Indonesia scores tentative tin win; blueprint for more commodities
* Tin trade rule seen as template for palm oil, coal, gold
* Powerful Widjaja clan behind ICDX physical tin contract
* Tin laws backed by trade minister with an eye on presidency
By Melanie Burton and Michael Taylor
PANGKALPINANG, Indonesia/SINGAPORE, Dec 30 (Reuters) - I ndonesia's bold attempt to challenge the London Metal Exchange (LME) for supremacy in the global tin market by imposing strict export rules and driving up prices looks to be paying off.
Shipments from the world's biggest tin exporter slumped to below 1,000 tonnes in September from over 6,000 tonnes after Jakarta ruled at the end of August that all tin ingot shipments should trade via a local platform, the Indonesia Commodity and Derivatives Exchange (ICDX), before being exported.
By November, shipments had recovered to August levels, but tin prices have risen more than 8 percent to $23,000 a tonne since the end-August policy move.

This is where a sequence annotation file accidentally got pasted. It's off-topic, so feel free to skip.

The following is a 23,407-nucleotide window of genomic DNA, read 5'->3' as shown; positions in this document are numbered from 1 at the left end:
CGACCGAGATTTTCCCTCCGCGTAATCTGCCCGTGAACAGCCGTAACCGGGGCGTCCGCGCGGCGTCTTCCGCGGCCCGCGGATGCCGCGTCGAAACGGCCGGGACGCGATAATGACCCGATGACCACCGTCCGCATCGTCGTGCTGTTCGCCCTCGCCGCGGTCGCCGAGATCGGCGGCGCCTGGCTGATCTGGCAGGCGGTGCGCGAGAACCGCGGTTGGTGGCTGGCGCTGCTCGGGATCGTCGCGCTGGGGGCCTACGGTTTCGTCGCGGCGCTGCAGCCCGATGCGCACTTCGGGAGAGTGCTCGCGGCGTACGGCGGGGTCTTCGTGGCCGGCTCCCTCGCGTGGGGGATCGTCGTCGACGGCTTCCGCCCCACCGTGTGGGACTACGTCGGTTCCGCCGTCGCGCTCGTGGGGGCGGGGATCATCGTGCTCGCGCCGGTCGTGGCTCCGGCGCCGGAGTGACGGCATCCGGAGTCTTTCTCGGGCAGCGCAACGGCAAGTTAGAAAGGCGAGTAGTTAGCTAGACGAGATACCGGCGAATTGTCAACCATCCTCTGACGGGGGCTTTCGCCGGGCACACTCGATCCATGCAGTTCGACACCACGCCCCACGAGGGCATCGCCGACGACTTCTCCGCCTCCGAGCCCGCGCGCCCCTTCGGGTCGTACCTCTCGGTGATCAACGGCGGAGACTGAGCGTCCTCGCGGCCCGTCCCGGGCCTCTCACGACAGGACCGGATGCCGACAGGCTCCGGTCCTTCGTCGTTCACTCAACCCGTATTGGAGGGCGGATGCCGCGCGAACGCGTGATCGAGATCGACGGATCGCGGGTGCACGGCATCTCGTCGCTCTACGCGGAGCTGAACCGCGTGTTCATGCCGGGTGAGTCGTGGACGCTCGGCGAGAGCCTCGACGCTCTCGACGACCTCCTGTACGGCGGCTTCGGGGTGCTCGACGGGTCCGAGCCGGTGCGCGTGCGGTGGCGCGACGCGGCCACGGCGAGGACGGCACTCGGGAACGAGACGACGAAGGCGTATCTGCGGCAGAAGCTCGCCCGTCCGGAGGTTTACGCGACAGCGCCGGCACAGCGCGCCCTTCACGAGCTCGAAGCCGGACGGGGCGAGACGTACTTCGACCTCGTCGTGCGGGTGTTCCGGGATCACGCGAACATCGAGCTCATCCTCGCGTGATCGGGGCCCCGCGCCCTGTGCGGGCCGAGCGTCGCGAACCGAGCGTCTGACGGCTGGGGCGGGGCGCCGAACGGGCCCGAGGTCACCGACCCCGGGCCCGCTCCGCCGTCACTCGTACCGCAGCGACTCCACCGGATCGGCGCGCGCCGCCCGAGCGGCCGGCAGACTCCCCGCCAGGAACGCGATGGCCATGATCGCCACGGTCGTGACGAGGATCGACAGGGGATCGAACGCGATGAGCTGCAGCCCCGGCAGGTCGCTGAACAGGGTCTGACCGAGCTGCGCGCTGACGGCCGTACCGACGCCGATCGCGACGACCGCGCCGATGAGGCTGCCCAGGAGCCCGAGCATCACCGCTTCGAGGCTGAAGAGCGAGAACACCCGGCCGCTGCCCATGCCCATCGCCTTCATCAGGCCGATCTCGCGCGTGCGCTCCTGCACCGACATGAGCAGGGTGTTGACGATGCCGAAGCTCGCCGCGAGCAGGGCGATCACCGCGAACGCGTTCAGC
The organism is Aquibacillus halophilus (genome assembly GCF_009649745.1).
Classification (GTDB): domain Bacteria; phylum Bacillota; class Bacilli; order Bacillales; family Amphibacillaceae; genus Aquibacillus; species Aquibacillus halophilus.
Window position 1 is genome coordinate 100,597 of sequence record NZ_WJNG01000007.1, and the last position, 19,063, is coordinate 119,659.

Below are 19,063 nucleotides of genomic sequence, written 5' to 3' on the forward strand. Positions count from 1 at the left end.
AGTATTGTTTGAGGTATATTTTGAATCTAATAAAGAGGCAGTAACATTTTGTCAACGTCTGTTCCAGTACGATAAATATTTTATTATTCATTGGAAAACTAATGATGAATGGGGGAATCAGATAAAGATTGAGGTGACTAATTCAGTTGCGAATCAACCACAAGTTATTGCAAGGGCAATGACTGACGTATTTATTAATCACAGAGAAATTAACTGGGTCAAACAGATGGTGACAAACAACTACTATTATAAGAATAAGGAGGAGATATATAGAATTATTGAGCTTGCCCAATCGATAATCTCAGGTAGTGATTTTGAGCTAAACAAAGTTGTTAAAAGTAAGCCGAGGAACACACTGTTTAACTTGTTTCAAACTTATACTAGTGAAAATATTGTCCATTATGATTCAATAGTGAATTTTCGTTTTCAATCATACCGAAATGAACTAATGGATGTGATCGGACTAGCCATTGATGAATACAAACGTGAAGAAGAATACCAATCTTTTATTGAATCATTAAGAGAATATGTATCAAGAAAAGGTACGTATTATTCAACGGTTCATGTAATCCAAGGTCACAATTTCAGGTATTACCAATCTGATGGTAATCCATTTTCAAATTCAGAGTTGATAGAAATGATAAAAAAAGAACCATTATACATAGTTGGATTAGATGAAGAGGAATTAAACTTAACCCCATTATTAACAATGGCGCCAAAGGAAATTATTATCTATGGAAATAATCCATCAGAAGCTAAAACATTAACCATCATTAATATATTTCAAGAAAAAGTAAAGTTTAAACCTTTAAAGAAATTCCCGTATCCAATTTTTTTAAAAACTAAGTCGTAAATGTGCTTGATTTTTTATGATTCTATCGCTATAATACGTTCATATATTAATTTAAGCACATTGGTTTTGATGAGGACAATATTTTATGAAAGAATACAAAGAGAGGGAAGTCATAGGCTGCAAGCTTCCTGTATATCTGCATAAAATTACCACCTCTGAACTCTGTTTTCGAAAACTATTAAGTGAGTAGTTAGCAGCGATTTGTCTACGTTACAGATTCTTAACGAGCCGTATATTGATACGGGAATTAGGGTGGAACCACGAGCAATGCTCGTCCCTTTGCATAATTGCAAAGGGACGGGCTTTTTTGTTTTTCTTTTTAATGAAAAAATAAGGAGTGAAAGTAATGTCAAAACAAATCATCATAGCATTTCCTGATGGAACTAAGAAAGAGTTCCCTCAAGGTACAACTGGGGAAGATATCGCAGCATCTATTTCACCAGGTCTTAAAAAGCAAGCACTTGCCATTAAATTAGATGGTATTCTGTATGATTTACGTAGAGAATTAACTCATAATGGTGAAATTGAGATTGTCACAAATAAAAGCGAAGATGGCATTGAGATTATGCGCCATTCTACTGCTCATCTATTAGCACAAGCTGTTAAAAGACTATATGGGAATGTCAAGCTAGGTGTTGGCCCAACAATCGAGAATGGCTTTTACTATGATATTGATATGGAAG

"By imposing the new tin trade rules we have set a price target at $25,000-$29,000 a tonne this year," Sutriono Edi, head of Indonesia's Commodity Futures Trading Regulatory Agency, told Reuters. "It's better for us to export less volume but for higher value and better prices, than export a bigger volume but with low value and low prices."
The stricter trading rules, and subsequent drop in exports, spooked suppliers to some of the world's biggest electronics companies, including Apple Inc and Samsung Electronics . Neither company responded to emailed requests for comment. Indonesia controls 40 percent of internationally traded tin and, outside China, supplies up to two-thirds of Asia's electronics industry with a material used in circuit boards that go into smartphones and tablets. Continued...